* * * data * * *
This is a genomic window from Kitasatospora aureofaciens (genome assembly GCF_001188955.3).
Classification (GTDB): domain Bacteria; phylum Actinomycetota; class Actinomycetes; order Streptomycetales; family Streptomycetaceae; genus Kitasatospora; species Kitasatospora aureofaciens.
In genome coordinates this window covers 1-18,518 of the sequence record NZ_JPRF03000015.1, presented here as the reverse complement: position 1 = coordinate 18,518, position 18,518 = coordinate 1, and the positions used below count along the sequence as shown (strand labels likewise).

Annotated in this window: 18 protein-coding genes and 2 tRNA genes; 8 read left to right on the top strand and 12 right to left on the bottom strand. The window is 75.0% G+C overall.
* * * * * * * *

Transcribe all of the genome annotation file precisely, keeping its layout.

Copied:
This is a genomic window from Kitasatospora aureofaciens (genome assembly GCF_001188955.3).
Classification (GTDB): domain Bacteria; phylum Actinomycetota; class Actinomycetes; order Streptomycetales; family Streptomycetaceae; genus Kitasatospora; species Kitasatospora aureofaciens.
In genome coordinates this window covers 1-18,518 of the sequence record NZ_JPRF03000015.1, presented here as the reverse complement: position 1 = coordinate 18,518, position 18,518 = coordinate 1, and the positions used below count along the sequence as shown (strand labels likewise).

Annotated in this window: 18 protein-coding genes and 2 tRNA genes; 8 read left to right on the top strand and 12 right to left on the bottom strand. The window is 75.0% G+C overall.